Over the years, I have worked with hundreds of prospects in their pursuit of a calibration management system. Almost every single time, I’ve noticed that the number one source of hesitation and uncertainty for those looking to get started was related to implementation. There are many moving parts when installing, configuring, populating, and going live with a software solution; and expert help ensures success.

Based on my experience working through many implementation projects, I have been able to derive seven core steps that have helped to build a foundation that saves time, eliminates uncertainty, and ultimately reduces the required financial investment. Below, you will find a brief snapshot of the steps we cover during any kickoff meeting, that leads to a timely and successful deployment, not matter how large or small:

  1. Set a Go-Live date
    The first and easiest thing to do is to set a Go-Live date for when you hope to go live with the software. This sets expectation, helps to drive the project forward, and helps you understand when you are ahead or behind schedule throughout the implementation.

2. Prepare/organize your data
Understanding what assets, you will be managing with system (instruments, test instruments, loops) will put you at an immediate advantage when you begin to populate your database. Organizations that do not have a clearly defined record of assets they are servicing will usually end up spending more time up front organizing this data and figuring out how much what level of detail they plan to manage for these assets. For example, some customers will purely use their Calibration Management System to track schedules, while others will expect to analyze the data for metrics and trends per department. It will be up to you what level of functionality you derive from your system.

3. Plan your technological infrastructure
Software will always need to be installed somewhere if you do not plan to go with a cloud-based solution, and the responsibility will fall onto you to manage and support the technological infrastructure of the system. We recommend getting the system requirements from your vendor early on to ensure that you have adequate server space and the correct hardware to run the system.

4.Define and delineate your users & roles
Whether you will be the sole user, or managing a team, the roles and responsibilities will eventually need to be mapped out within the system. There will always need to be a system administrator or superuser to manage the users and configuration, but larger organizations will require various levels of system access for managers that may need to approve finalized work orders.  Quality may need a read-only view to allow for compliance reporting.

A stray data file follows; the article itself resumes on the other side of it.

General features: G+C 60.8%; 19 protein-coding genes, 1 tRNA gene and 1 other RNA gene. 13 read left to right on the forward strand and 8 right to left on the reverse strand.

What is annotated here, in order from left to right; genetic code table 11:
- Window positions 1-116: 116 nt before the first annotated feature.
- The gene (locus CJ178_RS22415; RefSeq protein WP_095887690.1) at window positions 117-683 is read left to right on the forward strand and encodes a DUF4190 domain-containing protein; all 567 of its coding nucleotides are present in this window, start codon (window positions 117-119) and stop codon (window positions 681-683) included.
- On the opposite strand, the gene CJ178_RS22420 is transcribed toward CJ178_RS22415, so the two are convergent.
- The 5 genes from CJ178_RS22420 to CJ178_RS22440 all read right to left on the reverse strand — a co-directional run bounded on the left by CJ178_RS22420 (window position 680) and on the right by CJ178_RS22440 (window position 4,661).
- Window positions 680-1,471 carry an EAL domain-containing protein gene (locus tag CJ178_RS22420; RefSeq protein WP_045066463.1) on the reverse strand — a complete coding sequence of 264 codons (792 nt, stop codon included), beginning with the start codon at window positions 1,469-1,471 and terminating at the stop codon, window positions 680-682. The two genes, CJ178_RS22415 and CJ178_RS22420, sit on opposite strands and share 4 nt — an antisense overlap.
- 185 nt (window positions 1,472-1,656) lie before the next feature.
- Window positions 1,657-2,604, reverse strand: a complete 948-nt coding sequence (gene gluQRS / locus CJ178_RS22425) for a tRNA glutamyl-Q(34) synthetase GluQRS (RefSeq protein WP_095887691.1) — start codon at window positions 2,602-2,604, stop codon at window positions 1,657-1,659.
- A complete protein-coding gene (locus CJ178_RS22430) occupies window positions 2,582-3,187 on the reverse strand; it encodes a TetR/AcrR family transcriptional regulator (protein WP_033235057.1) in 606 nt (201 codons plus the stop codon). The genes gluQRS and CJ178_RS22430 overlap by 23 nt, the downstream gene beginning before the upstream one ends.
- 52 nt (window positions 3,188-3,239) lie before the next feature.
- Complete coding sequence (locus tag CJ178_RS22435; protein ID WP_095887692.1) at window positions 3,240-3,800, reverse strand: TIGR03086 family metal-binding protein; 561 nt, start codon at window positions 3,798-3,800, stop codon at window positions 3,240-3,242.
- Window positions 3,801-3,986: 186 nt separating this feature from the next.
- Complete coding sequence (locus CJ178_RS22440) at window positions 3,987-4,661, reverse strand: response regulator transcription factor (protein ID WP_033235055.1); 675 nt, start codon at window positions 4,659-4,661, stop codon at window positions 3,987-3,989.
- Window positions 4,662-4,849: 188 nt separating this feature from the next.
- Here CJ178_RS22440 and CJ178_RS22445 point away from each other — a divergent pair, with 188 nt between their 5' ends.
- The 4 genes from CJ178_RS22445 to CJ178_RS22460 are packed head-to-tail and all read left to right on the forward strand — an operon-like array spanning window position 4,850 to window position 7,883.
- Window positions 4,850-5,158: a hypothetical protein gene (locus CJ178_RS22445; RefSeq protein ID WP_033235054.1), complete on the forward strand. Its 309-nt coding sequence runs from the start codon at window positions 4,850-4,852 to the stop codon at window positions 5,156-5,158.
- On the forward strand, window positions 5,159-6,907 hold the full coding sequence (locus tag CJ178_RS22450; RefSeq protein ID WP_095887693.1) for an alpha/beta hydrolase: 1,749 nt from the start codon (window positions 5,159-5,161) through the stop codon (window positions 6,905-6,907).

5.Understand and document your regulatory compliance needs
Going into the project it is important to ensure that the system you are selecting will be set up to comply with whatever regulatory bodies you must abide by. It could be as simple as to ensure you have the workflow properly documented to comply with an ISO requirement, but it may be more critical that you are performing an adequate performance qualification to function properly in an FDA environment.

6.Determine your reporting requirements
A calibration management system is extremely powerful at recording your data, but what use is that to you and the other stakeholders if there is no easy way to view the data in a way that makes sense for the organization? While most clients have their needs met by the standard reporting, some require customizations to existing reports for branding purposes, or entirely new reports so that data can be reviewed in a more intuitive manner. Only you know exactly what you expect from the software system.

7.Ensure the system will handle all activities you are performing
While most software solutions handle the basic types of testing such as pressure, temperature, resistance, etc.; some customers require additional testing techniques that may be unique to their organization or industry. Ensure up front that all your needs will be met by the solution you are choosing, otherwise you may find yourself having to implement a secondary solution to meet a small subset of your daily work.

All in all, if you work with a reputable and detail-oriented vendor team, your implementation will be lightning fast, and you will be up and running before you know it. Ensuring that you follow the above steps will help minimize and delays or errors that could cost your company precious time & money. Building a strong foundation from the start will ensure a better project outcome, as well as the effective utilization of a strong calibration management system.

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